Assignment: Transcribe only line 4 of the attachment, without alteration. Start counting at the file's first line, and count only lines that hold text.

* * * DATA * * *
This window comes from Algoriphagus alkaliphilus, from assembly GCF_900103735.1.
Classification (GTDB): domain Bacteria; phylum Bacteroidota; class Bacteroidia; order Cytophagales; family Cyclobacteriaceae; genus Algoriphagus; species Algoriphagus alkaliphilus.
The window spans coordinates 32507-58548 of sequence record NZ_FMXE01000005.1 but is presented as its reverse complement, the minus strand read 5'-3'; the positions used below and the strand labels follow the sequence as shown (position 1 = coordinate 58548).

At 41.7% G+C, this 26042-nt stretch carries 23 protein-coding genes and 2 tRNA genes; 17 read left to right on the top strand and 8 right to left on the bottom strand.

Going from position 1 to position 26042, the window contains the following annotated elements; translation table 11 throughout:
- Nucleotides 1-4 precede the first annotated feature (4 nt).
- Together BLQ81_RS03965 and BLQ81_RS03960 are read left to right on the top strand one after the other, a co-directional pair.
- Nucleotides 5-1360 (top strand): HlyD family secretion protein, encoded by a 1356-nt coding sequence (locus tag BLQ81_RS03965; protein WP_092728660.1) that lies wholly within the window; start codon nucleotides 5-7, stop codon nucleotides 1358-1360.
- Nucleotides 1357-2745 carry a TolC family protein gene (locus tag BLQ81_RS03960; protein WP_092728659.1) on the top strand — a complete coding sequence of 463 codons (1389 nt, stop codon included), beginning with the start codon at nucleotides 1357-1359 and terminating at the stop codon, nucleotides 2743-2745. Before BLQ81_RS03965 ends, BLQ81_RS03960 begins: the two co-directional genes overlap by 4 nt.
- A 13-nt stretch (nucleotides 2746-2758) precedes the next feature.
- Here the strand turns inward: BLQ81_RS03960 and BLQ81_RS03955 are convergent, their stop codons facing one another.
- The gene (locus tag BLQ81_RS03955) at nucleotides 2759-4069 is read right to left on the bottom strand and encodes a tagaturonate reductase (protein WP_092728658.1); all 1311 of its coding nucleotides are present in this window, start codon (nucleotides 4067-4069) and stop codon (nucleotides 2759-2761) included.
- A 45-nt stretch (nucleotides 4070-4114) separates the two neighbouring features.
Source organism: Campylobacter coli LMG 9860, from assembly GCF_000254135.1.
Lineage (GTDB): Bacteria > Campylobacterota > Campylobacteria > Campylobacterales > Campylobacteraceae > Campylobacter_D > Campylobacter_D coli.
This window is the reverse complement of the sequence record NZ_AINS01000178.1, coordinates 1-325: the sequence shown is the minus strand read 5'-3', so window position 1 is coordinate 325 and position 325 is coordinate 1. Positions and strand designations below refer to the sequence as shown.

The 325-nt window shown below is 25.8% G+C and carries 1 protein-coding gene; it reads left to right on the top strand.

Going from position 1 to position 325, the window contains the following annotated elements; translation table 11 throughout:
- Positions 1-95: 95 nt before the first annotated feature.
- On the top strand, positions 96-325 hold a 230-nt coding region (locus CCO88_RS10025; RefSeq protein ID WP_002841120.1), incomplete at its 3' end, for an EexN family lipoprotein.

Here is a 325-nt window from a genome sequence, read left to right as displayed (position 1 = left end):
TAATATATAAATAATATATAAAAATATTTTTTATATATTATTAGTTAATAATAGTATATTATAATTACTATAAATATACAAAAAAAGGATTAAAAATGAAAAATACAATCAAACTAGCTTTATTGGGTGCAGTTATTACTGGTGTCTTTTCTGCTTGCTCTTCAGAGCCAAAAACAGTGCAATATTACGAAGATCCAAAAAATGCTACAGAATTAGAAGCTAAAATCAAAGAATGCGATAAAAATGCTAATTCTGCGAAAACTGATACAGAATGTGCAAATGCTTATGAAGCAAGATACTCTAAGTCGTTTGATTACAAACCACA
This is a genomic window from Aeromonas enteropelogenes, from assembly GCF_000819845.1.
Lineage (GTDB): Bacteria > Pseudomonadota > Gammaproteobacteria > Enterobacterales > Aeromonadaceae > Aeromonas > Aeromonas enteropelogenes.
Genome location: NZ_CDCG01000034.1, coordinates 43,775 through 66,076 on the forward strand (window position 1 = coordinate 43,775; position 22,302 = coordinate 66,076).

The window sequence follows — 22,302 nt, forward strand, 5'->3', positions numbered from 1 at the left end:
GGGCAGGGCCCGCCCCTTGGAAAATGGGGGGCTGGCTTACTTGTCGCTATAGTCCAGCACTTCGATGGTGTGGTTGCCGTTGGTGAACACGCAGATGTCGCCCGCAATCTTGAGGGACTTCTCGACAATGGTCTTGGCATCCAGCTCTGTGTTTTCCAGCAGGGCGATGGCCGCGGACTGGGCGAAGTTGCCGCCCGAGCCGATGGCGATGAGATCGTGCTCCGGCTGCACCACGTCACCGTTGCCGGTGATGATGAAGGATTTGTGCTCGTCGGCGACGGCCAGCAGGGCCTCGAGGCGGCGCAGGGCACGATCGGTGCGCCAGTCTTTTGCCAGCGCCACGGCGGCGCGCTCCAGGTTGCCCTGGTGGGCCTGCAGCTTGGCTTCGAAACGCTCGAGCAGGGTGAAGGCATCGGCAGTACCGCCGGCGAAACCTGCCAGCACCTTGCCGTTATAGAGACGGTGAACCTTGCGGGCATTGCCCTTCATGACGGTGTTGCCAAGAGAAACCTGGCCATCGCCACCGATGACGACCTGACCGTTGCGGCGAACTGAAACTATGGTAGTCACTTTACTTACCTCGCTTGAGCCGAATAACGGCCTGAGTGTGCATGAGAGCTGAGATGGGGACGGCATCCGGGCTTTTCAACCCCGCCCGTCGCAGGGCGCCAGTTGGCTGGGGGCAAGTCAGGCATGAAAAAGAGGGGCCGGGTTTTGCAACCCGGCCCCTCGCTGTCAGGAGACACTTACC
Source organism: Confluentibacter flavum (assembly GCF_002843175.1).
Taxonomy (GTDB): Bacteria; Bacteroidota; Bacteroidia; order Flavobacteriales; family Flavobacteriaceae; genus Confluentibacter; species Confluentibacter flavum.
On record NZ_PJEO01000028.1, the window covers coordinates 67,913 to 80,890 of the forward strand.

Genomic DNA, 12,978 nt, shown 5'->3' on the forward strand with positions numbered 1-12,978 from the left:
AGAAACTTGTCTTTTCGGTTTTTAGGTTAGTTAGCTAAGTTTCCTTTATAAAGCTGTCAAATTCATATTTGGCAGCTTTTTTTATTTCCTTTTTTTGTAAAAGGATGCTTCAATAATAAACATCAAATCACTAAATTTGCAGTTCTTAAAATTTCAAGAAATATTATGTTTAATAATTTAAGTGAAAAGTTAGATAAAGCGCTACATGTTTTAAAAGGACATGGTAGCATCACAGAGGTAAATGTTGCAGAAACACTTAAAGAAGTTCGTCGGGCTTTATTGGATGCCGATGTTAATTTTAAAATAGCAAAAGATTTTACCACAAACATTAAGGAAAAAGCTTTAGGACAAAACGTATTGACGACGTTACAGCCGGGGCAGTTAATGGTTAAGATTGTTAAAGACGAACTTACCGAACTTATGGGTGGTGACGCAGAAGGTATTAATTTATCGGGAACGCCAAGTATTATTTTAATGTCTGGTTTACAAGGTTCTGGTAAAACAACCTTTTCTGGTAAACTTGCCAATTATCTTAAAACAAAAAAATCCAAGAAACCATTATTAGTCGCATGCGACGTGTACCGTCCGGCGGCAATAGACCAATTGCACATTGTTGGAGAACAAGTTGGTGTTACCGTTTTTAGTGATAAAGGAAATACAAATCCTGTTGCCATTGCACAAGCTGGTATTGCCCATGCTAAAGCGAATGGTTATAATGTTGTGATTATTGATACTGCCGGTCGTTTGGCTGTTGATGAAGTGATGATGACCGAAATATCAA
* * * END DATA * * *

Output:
At 41.7% G+C, this 26042-nt stretch carries 23 protein-coding genes and 2 tRNA genes; 17 read left to right on the top strand and 8 right to left on the bottom strand.